A new outdoor adventure documentary previewing this month takes on a quirky and unusual subject: a group of climbers who set out to reenact a celebrated mountain climb from the early years of exploration in the Canadian West. The film, Hobnails and Hemp Rope, tells the story of four amateur climbers as they recreate the 1916 ascent of Bugaboo Spire in B.C.’s Purcell Mountain Range by the legendary mountain guide Conrad Kain.

Striving for historical accuracy, the four members of the expedition – Bryan Thompson, Robert Le Blanc, Garry Reiss and Natalia Danalachi ‐ use only mountaineering equipment from the early 1900s. This includes wooden ice axes and a hemp rope; hobnail‐soled boots; a canvas tent and vintage woolen clothing. Even the foods they eat – like goat stew ‐ are historically accurate.

“A lot of the reason that we’re doing this project is we really want to experience what it was like a hundred years ago,” says the expedition’s organizer, Bryan Thompson. “Camping out in the same way they did, using the same kind of gear they did, eating the same food that they did in 1916.”

They aren’t allowed to use any modern technology – no sleeping bags, no inflatable mattresses, not even waterproof jackets to fend off the violent rainstorms that surge up off the Bugaboo glaciers. “We have to do everything the way they did a hundred years ago, and I’m being very strict about that,” says Thompson, a history buff who has researched every detail of the 1916 expedition. The film shows the climbers struggling with vintage rucksacks as they carry hundreds of pounds of food and equipment up to their base camp in Bugaboo
Provincial Park.

“Hauling these old packs is an unbelievably difficult task,” says Robert Le Blanc, a member of the expedition. “Modern packs have a strap system that transfers all the weight to your hips, and good ergonomics – features that make it conform with your body shape. All these aspects are missing from these old packs. They’re extremely uncomfortable.”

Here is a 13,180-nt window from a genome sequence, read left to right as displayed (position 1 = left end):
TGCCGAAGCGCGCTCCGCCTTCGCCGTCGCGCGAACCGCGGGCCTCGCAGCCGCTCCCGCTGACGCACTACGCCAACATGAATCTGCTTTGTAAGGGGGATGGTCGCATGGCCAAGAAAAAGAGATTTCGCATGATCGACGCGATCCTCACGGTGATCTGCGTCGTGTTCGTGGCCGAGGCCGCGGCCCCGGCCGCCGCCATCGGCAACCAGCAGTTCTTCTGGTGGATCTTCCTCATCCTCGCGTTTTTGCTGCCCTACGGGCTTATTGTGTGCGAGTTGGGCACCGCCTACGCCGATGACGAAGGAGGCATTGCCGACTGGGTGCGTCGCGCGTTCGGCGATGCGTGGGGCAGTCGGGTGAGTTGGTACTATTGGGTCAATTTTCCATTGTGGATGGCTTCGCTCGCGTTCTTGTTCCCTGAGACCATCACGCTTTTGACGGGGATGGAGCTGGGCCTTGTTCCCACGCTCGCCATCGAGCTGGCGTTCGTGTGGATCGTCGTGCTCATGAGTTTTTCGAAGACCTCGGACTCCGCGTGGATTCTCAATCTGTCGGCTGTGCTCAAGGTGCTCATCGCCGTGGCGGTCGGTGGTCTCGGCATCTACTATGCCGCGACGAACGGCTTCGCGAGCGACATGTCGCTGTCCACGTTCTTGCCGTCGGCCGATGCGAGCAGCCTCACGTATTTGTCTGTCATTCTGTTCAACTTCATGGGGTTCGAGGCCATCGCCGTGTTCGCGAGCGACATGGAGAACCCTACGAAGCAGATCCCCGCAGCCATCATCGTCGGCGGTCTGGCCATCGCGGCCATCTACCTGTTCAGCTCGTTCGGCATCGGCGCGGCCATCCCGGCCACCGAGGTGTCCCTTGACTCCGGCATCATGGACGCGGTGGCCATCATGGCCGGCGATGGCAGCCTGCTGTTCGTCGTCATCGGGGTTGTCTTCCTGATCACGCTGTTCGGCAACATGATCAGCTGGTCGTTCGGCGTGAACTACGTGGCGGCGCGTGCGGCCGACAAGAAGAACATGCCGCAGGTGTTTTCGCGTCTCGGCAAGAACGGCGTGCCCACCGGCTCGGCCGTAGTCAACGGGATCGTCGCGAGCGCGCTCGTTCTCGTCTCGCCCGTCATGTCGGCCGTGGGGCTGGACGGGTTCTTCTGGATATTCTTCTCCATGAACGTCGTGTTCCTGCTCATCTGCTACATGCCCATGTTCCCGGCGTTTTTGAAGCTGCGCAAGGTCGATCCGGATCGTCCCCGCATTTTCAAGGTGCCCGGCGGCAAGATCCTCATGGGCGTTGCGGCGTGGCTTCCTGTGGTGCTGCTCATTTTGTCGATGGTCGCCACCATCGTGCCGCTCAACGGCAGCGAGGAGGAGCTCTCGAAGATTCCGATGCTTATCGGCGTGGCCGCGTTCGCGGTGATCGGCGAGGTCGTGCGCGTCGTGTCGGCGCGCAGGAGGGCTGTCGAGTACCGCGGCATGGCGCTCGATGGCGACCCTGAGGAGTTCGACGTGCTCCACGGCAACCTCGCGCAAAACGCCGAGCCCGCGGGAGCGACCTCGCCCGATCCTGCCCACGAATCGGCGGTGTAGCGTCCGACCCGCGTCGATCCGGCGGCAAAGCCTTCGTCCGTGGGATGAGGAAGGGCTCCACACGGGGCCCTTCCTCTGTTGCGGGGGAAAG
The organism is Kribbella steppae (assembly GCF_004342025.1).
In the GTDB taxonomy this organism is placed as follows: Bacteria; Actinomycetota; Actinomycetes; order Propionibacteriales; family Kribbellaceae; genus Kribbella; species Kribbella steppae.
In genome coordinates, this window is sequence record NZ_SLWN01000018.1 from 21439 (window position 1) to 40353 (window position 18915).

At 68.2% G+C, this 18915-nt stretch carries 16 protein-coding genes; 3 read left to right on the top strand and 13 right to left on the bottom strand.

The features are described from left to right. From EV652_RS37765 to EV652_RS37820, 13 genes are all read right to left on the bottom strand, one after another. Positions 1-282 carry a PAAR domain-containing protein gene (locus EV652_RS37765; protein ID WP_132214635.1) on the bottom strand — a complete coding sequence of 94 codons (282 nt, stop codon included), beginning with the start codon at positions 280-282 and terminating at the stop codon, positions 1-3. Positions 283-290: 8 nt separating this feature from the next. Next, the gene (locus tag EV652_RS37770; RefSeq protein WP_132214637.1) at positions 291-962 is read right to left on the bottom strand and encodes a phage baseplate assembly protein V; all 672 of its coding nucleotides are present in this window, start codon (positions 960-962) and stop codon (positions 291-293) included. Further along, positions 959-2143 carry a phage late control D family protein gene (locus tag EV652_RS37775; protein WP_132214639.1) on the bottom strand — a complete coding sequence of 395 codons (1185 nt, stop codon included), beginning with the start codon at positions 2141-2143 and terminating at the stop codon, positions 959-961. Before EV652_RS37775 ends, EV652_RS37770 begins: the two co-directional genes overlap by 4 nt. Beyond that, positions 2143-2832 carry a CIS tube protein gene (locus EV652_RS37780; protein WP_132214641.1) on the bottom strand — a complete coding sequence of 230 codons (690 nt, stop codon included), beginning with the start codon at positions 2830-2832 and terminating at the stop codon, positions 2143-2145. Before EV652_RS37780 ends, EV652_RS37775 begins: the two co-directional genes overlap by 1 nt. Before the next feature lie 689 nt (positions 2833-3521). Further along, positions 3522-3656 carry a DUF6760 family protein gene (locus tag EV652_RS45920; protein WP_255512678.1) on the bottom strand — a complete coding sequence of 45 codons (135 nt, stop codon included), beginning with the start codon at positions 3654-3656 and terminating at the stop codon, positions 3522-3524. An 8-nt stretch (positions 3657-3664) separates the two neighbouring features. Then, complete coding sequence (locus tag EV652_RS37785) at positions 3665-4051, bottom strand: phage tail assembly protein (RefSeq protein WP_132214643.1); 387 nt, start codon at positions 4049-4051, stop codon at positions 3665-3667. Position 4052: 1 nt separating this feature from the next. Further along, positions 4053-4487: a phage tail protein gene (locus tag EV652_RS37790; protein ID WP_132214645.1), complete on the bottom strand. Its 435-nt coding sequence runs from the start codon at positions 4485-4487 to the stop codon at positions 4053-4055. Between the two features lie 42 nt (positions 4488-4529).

On the Gendarme. Photo Ivan Petrov
On the Gendarme. Photo Ivan Petrov

The film memorably depicts the climbers’ difficult first night in the mountains. Unable to get their antique kerosene stove to work properly, they bed down for the night cold and hungry ‐ sleeping on a bed of spruce branches and woolen blankets, as mountaineers did in the early 1900s. Outside it’s pouring rain, and water is seeping in under the sides of their vintage canvas tent.

“Sure enough the spruce boughs and the wool blankets are absorbing the water like sponges,” says Le Blanc. “Sleeping on something wet is definitely the worst experience I had sleeping in my entire life. Your whole body has the heat sucked out of it.”

“We were huddled together, we could feel each other shivering,” says expedition member Garry Reiss. “I was thinking about the climb the next day. That was my real worry, how are we going to deal with the weather up there in damp clothes.” As they make their way up Bugaboo Spire itself, they wonder if their hundred‐year old equipment will protect them in the event of an accident. The 10,500‐foot mountain is a daunting climb, full of terrifying precipices and potentially lethal rock fall, as well as weather than can turn on a dime. The climb doesn’t always go smoothly. Their antique footwear doesn’t make the job any easier.

Dressed for a 1916 Occasion. Photo Ivan Perov
Dressed for a 1916 Occasion. Photo Ivan Perov

“Those hobnail boots are really bad,” says Reiss. “On the rock, on a steep slope, they would sometimes slide – it’s like wearing skates, they weren’t great. I couldn’t wait to get them off.” Conrad Kain’s ascent of Bugaboo Spire in 1916 was considered at the time to be one of the greatest feats of mountaineering in Canada. Born into poverty in rural Austria, Kain became a mountain guide almost by accident. He went on to become a legendary figure in Canadian mountaineering, credited with over 60 first ascents in British Columbia and 25 in New Zealand.

“I always revered Conrad Kain and those who climbed with him,” says Thompson. “But having experienced similarly the kind of things they experienced, I have such a deeper much deeper appreciation for what they did.” Check them out on Facebook here.

The film will be shown at the following locations:
– Banff, AB Nov 24 7:00 pm: photo exhibition opening gala and film screening
at The Whyte Museum of the Canadian Rockies
– Calgary, AB Nov 26 2:00 pm: Special in‐store screening at Map Town
– Canmore, BC Nov 27 11:45 am: Alpine Club of Canada Clubhouse, as part of
the ACC’s Winter Mountain Safety Open House
– Invermere, BC Nov 29 7:00 pm: screening as part of the Jumbo Wild
Conservation Society’s annual general meeting
– Canmore, AB Dec 11 7:00 pm: Screening as part of Life@Altitude
International Mountain Day at ArtsPlace

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